Ever wished that what you scribbled on paper could magically be stored in your PC? The Rocketbook is the answer! Maybe. Read our Rocketbook Wave Executive Review.
You buy this comb-bound notebook and write or draw on its pages, which have a faint grid of squares pre-printed, using a Pilot Frixion ballpoint. Then digitise each page by taking a photo of it with your phone, and…
A clever idea but the most pointless gadget we’ve tested in a long time
Wait, what? The nicely designed Rocketbook app does make this simple, automatically straightening up your snaps with the aid of those squares, but relies on decent light and a good-quality phone camera. It worked well with our Samsung Galaxy S7, but the squares were partially visible, as were some strange blue marks, maybe due to our Rocketbook getting damp.
The software integrates with Dropbox, Google Drive, Evernote and Microsoft OneNote, or you can just email the scans to yourself. But that’s it. The app doesn’t do anything clever like converting your handwriting to a Word file (via OCR).
The unique selling point is that the Rocketbook is re-usable. That’s the Wave part. You put it in your microwave. Seriously. With a mug of water, so it doesn’t catch fire. And you cook it. Then when you open it, all the writing has disappeared (except any that you accidentally did in normal pen instead of Frixion). And even the Frixion writing doesn’t always totally vanish. And nor do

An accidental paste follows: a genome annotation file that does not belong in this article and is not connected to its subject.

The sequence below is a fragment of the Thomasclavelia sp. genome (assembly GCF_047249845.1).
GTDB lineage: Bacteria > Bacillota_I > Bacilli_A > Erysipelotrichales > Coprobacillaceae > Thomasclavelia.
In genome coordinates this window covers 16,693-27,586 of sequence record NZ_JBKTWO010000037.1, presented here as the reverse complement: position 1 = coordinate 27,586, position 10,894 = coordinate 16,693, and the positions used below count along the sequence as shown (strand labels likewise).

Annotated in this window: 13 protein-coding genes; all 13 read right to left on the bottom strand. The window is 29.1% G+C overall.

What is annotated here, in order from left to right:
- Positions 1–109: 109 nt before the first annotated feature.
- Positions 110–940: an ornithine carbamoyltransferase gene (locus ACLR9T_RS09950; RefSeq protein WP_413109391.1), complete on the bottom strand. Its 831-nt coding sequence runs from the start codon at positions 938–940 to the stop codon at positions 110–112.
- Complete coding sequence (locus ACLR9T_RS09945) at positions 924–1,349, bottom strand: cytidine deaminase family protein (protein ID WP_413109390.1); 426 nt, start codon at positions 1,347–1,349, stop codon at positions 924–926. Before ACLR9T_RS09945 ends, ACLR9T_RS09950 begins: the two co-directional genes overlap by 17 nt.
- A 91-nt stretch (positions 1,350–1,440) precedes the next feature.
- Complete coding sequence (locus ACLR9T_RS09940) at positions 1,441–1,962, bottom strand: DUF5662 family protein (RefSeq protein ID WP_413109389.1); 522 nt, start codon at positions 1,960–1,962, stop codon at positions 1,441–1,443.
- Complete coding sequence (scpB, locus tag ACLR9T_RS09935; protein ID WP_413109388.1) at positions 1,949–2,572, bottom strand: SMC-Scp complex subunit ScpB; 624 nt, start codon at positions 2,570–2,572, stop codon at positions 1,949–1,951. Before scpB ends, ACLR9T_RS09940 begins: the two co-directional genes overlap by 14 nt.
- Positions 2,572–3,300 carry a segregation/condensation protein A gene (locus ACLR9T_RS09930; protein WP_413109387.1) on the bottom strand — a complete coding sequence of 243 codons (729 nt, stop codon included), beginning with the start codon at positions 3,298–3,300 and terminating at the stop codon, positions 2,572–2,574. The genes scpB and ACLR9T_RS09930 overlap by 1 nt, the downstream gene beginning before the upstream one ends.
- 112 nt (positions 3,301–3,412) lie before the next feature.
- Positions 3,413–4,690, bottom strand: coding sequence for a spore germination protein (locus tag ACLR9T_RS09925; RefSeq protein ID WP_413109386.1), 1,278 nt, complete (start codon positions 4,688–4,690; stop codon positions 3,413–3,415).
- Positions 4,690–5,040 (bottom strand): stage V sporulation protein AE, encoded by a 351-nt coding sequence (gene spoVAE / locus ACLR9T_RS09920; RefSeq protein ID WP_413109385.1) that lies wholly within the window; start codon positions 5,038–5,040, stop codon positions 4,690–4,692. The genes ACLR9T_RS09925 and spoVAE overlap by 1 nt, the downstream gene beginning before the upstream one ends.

Rocketbook Wave Executive specifications
Notebook with faint squares printed on it • Heat- sensitive logo indicates microwave timing • Executive size 15x23mm (approx AS); Standard size (A4)
the indents you made in the paper. But anyway, you can do this up to five times. Which is just as well, because a normal notebook costs about five times less.
Now. to be fair. Rocketbook is much cheaper than actual electronic notebooks, like the Moleskine Smart Writing Set or Wacom’s Bamboo Slate, a digitising clipboard that works with single sheets of ordinary paper. But we’re struggling to see what it actually does. Just buy a normal notebook, and use one of the many mobile apps that straighten photos of documents (the next version of Apple’s iOS has this built in).
Even better, pop your page on the scanner on your multi-function printer. Don’t have one? You can buy one cheaper than a Rocketbook (such as the Canon Pixma).
Rocketbook Wave Executive verdict
This is simultaneously quite a clever idea and the most pointless attempt at a gadget we've tested in a long time
See also THE COMPLETE GUIDE TO…OLED laptops
Rocketbook Wave Executive alternative
Wacom Bamboo Slate
Available in A5 or A4 sizes, this effortlessly transfers whatever you write or draw to your phone or tablet via Bluetooth